warfare has long since eclipsed the need for martial
arts. Roundhouse comparison to the
destructive power of Abrams heavy tanks, B2 bombers, and
Tomahawk cruise missiles. But the principles
behind martial arts still offer many benefits on a
personal and group level. While theoretical
physical, mental, and spiritual concepts and teaching
play an important role within human life, spiritual
liberality in actual hands-on training enables
partners to exchange martial techniques and concepts
without apprehension or intimidation, knowing that as we
better those around us we are bettering ourselves.
These ideas are hard to learn out of a textbook.
the dawn of recorded history, the martial arts
principles of honor, respect, and free idea exchange has
formed the bedrock of free civilizations and served as
insurance against tyranny. Honor is simply the
trust that the person you are dealing with will back
their word. In a perfect world there would be no
need for lawyers or contracts because everyone would act
honorably. However, since this is clearly not the
case it shows the need for martial arts-based
instruction to promote and keep alive the idea of honor.
Respect is simply allowing another person to have their
own ideas without trying to change them by physical
force or might of arms. Martial arts training
actually teaches people to NOT use force to change the
behavior of others and instead of fosters tolerance and
patience. When we train, we allow our training
partners to operate how they want. Although we do
offer suggestions it is their ultimate choice how they
build their "game."
respect during training builds a mutual camaraderie
between members of an academy or dojo. This is
because if I make someone better, then the people
I am training with will work to make me better as well.
In other words, the good I extend towards others will be
expended towards me in return. It is common in
martial arts to see people get a greater joy from the
success of others than from their own success. It
is a small step to transfer this principle from the dojo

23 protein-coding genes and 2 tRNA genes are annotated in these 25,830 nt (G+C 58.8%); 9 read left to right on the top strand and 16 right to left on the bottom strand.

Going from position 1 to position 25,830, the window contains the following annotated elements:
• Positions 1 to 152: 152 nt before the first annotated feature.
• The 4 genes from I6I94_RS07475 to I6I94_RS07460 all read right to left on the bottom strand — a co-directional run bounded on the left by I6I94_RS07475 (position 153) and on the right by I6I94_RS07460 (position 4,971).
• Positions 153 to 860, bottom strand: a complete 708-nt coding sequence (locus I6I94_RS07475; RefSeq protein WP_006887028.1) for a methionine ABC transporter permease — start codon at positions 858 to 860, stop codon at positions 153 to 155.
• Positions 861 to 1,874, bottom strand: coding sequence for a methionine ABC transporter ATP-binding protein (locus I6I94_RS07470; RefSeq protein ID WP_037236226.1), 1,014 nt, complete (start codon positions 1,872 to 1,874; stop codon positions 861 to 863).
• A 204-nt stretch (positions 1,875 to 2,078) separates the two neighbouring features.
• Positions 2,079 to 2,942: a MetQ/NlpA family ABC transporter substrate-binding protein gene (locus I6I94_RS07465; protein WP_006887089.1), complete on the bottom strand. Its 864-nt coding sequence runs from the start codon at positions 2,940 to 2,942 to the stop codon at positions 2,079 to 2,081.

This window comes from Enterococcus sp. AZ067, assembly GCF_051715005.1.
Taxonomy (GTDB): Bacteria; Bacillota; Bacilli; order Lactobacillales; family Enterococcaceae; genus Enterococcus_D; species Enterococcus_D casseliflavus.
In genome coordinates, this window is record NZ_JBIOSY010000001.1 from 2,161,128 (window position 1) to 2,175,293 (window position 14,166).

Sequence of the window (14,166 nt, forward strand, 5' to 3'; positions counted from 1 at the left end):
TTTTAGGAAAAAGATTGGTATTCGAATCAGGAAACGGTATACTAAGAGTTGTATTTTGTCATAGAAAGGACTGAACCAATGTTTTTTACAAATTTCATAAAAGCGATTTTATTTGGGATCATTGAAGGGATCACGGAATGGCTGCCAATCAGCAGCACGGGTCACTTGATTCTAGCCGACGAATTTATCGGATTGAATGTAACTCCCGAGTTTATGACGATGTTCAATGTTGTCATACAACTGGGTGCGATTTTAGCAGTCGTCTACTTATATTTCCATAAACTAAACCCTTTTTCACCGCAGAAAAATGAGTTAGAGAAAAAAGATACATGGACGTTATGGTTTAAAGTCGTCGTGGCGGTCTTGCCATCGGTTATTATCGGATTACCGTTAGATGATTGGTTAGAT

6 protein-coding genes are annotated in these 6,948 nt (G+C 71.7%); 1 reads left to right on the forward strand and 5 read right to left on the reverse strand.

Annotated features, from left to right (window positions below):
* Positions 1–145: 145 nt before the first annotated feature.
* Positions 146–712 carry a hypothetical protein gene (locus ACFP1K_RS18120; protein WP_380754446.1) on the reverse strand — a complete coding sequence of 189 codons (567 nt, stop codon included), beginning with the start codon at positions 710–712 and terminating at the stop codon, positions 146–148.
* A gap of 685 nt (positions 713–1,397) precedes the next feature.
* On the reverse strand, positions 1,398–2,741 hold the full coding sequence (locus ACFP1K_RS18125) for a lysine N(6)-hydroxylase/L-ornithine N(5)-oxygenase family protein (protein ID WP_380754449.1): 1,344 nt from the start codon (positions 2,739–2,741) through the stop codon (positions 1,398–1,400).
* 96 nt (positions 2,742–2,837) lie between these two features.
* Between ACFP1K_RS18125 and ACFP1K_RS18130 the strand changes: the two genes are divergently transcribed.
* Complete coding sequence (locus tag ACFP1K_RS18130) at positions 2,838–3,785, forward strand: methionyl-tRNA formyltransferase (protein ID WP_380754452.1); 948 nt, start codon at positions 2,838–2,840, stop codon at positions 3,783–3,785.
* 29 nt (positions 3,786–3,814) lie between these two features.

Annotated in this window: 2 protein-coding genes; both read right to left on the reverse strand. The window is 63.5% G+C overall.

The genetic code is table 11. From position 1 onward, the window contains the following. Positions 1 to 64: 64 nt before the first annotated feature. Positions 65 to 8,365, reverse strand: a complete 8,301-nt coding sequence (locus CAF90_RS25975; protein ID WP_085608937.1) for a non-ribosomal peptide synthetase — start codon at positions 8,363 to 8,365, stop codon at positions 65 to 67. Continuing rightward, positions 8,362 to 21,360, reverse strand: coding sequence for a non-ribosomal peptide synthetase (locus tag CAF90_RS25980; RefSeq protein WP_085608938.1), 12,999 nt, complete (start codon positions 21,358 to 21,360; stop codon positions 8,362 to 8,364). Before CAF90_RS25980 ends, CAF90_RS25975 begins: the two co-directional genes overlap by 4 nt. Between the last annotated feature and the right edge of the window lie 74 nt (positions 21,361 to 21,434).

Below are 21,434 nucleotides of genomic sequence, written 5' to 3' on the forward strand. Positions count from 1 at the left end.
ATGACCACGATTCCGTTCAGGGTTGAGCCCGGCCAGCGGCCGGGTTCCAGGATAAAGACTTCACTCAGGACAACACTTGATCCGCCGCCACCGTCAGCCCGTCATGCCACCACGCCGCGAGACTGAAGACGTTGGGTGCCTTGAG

to everything a person does in life.
there is an emphasis now on winning in the cage and
becoming a champion, a win-loss record is probably the
least important aspect of MMA training. While
these things are important as a test of skill and
effective functionality, they are very ephemeral in
nature and come and go like the wind. The
camaraderie and friendship that we build with others
during our training will be our true legacy. These
are the living achievements that will be transmitted
from generation to generation and never become,
stagnant, rusty or old.
Lee, arguably the most influential martial artist of our
age, never won an organized martial arts competition,
but yet his influence, built on friendship, honor and
trust, survives and flourishes to this day.
same benefits that a champion gets from their training,
is the exact same benefits that someone who never
competes will also get. Training is an end unto
itself and is independent of any external rewards.
recently had a training session at my dojo in Pensacola,
Florida with Carlos Machado, Quinton Jackson, and his
manager Juanito. We all had the opportunity to
roll, hit the pads and bags, and share our concepts and
ideas of the martial arts. When we were done, we
had built up a far stronger connection than had we just
had a business lunch at a fancy restaurant. The
spirit of camaraderie and agreement permeated the gym
and was punctuated by laughter and jokes. My wife,
Dr. Robin, in observing our antics, made an observation
which I'll paraphrase and which sums up the essence of
martial arts training: "The character formed in us can
be transferred through us. Since everyone is
transmitting the best part of their character in
training, everyone is getting elevated by everyone
else." I couldn't have said it better myself.